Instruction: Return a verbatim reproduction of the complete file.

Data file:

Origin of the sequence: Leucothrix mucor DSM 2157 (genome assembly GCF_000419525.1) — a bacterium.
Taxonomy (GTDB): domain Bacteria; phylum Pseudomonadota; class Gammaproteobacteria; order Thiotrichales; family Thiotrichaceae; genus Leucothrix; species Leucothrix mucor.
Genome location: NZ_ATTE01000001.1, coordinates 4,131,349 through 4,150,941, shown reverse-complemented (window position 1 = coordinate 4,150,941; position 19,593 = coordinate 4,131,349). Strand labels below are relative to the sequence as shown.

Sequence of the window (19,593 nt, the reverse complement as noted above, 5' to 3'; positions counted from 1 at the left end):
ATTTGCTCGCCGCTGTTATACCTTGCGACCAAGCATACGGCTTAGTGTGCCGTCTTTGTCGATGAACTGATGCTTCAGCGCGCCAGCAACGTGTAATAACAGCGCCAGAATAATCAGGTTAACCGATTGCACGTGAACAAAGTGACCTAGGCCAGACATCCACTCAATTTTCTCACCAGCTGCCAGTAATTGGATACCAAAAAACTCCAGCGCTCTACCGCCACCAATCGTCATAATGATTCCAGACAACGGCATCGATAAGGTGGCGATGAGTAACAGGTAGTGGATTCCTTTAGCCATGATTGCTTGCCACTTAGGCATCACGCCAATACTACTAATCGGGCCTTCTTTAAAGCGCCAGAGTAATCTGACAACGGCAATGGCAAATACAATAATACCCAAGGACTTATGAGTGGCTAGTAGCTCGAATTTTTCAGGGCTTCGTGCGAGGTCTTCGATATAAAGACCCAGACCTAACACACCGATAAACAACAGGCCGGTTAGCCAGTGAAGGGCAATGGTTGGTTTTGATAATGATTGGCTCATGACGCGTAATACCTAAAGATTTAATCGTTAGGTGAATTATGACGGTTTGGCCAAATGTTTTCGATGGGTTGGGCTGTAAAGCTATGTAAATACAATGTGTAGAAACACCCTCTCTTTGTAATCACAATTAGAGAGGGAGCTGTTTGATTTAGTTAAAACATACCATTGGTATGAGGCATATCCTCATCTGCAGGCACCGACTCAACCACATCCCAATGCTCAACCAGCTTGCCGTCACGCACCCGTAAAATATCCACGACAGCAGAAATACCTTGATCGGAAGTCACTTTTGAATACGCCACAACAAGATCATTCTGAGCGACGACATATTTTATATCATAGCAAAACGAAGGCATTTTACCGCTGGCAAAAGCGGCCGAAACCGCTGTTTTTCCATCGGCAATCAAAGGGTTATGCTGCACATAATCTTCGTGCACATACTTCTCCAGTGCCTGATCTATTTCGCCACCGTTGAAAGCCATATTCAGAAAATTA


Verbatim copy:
Origin of the sequence: Leucothrix mucor DSM 2157 (genome assembly GCF_000419525.1) — a bacterium.
Taxonomy (GTDB): domain Bacteria; phylum Pseudomonadota; class Gammaproteobacteria; order Thiotrichales; family Thiotrichaceae; genus Leucothrix; species Leucothrix mucor.
Genome location: NZ_ATTE01000001.1, coordinates 4,131,349 through 4,150,941, shown reverse-complemented (window position 1 = coordinate 4,150,941; position 19,593 = coordinate 4,131,349). Strand labels below are relative to the sequence as shown.

Sequence of the window (19,593 nt, the reverse complement as noted above, 5' to 3'; positions counted from 1 at the left end):
ATTTGCTCGCCGCTGTTATACCTTGCGACCAAGCATACGGCTTAGTGTGCCGTCTTTGTCGATGAACTGATGCTTCAGCGCGCCAGCAACGTGTAATAACAGCGCCAGAATAATCAGGTTAACCGATTGCACGTGAACAAAGTGACCTAGGCCAGACATCCACTCAATTTTCTCACCAGCTGCCAGTAATTGGATACCAAAAAACTCCAGCGCTCTACCGCCACCAATCGTCATAATGATTCCAGACAACGGCATCGATAAGGTGGCGATGAGTAACAGGTAGTGGATTCCTTTAGCCATGATTGCTTGCCACTTAGGCATCACGCCAATACTACTAATCGGGCCTTCTTTAAAGCGCCAGAGTAATCTGACAACGGCAATGGCAAATACAATAATACCCAAGGACTTATGAGTGGCTAGTAGCTCGAATTTTTCAGGGCTTCGTGCGAGGTCTTCGATATAAAGACCCAGACCTAACACACCGATAAACAACAGGCCGGTTAGCCAGTGAAGGGCAATGGTTGGTTTTGATAATGATTGGCTCATGACGCGTAATACCTAAAGATTTAATCGTTAGGTGAATTATGACGGTTTGGCCAAATGTTTTCGATGGGTTGGGCTGTAAAGCTATGTAAATACAATGTGTAGAAACACCCTCTCTTTGTAATCACAATTAGAGAGGGAGCTGTTTGATTTAGTTAAAACATACCATTGGTATGAGGCATATCCTCATCTGCAGGCACCGACTCAACCACATCCCAATGCTCAACCAGCTTGCCGTCACGCACCCGTAAAATATCCACGACAGCAGAAATACCTTGATCGGAAGTCACTTTTGAATACGCCACAACAAGATCATTCTGAGCGACGACATATTTTATATCATAGCAAAACGAAGGCATTTTACCGCTGGCAAAAGCGGCCGAAACCGCTGTTTTTCCATCGGCAATCAAAGGGTTATGCTGCACATAATCTTCGTGCACATACTTCTCCAGTGCCTGATCTATTTCGCCACCGTTGAAAGCCATATTCAGAAAATTA